b. Congress had good reason to confer greater dis cretion on EPA under Section 316(b) than under Sec tions 301 and 306. Section 316(b) is unique among the CWA's provisions in that it governs the intake of water, as opposed to the discharge of pollutants. Because "in take structures are in a class by themselves," River keeper I, 358 F.3d at 193, there is no reason to presume that the same standards that govern the discharge of pollutants should also govern the intake of water. In deed, as the court of appeals observed, "Section 316(b) is something of an afterthought, having been added by the conference committee without substantive com ment." Id. at 186 n.12. Thus, as the Second Circuit ex plained in Riverkeeper I, the "brevity" of Section 316(b), combined with the "paucity of legislative history, when measured against the volumes of drafts and speeches devoted to other aspects of the 1972 amendments," sug gests that Congress "desire[d] to delegate significant rulemaking authority to the Agency." Ibid.

Moreover, what little legislative history there is sup ports EPA's interpretation. A legislator explained that "[t]he reference here to 'best technology available' is intended to be interpreted to mean the best technology available commercially at an economically practicable cost." 118 Cong. Rec. 33,762 (1972) (statement of Rep. Clausen) (emphasis added). Even the court of appeals acknowledged that "practicable" connotes cost-benefit considerations. Pet. App. 30a-31a.

c. The court of appeals relied on what it believed to be a clear intent on the part of Congress to abolish cost- benefit analysis after 1989 because, in the court's view, EPA may not undertake such analysis in determining either BAT or BADT, and BAT replaced BPT in 1989. Pet. App. 20a-23a. As discussed above, Congress set forth lists of factors that EPA "shall" consider in deter mining BAT and BADT. 33 U.S.C. 1314(b)(1)(B); 33 U.S.C. 1316(b)(1)(B); see pp. 19-21, supra. Without ex planation, the court of appeals treated those lists as set ting forth the only factors that EPA "could consider." Pet. App. 21a. That interpretation is contradicted by the statute itself with respect to BAT, because Section 304(b)(2)(B), after identifying certain specific factors that EPA "shall" take into account, also authorizes con sideration of "such other factors as the Administrator deems appropriate." 33 U.S.C. 1314(b)(2)(B).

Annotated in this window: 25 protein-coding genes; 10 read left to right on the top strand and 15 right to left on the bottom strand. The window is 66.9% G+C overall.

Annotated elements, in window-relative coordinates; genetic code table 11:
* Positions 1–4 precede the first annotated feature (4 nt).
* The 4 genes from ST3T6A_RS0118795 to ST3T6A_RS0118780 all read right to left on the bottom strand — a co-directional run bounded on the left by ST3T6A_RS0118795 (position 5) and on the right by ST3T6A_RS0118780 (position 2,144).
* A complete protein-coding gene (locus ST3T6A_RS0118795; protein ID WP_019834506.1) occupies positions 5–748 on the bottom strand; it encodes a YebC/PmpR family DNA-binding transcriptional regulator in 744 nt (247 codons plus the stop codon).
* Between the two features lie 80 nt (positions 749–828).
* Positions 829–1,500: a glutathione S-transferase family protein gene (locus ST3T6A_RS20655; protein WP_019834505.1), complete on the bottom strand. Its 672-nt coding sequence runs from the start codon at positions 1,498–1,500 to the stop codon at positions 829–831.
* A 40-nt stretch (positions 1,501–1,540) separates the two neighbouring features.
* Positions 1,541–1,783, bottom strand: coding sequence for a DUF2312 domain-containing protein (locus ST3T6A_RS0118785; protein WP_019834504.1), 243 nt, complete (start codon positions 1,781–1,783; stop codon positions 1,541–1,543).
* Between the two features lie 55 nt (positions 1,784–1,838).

Assuming for the sake of argument that cost-benefit analysis is not one of the other factors that EPA may consider in determining BAT, however, the court of ap peals' conclusion does not follow. Cf. National Crushed Stone, 449 U.S. at 71. Even if no Section 301 or 306 ef fluent limitations could be based in part on cost-benefit analysis after 1989, that would manifest only an intent to preclude cost-benefit analysis for discharge limita tions under Sections 301 and 306; it would not unambig uously reflect an intent to preclude cost-benefit analysis for intake limitations under the different Section 316(b) standard.

Moreover, the court of appeals erred in assuming that all Section 301 effluent limitations after 1989 are BAT limitations. As discussed above, the BAT standard is inapplicable to conventional pollutants, which are gen erally governed instead by the BCT standard. 33 U.S.C. 1311(b)(2)(E). In determining BCT, EPA must consider "the reasonableness of the relationship between the costs of attaining a reduction in effluents and the efflu ent reduction benefits derived." 33 U.S.C. 1314(b)(4)(B). If the incremental costs of more stringent technologies are not reasonable in light of their incremental benefits, EPA will set BCT effluent limitations at the BPT level. 51 Fed. Reg. 24,976 (1986). Thus, since 1989, EPA has continued to adopt BPT standards for some conventional pollutants. See Chemical Mfrs. Ass'n v. United States EPA, 870 F.2d 177, 206-207 (5th Cir.), decision clarified on reh'g by 885 F.2d 253 (1989), cert. denied, 495 U.S. 910 (1990). And Congress authorized EPA to set efflu ent limitations for certain non-conventional pollutants at a level less stringent than BAT but at least as stringent as BPT. 33 U.S.C. 1311(g). The court of appeals there fore erred in assuming that the BAT standard governs all Section 301 effluent limitations after 1989.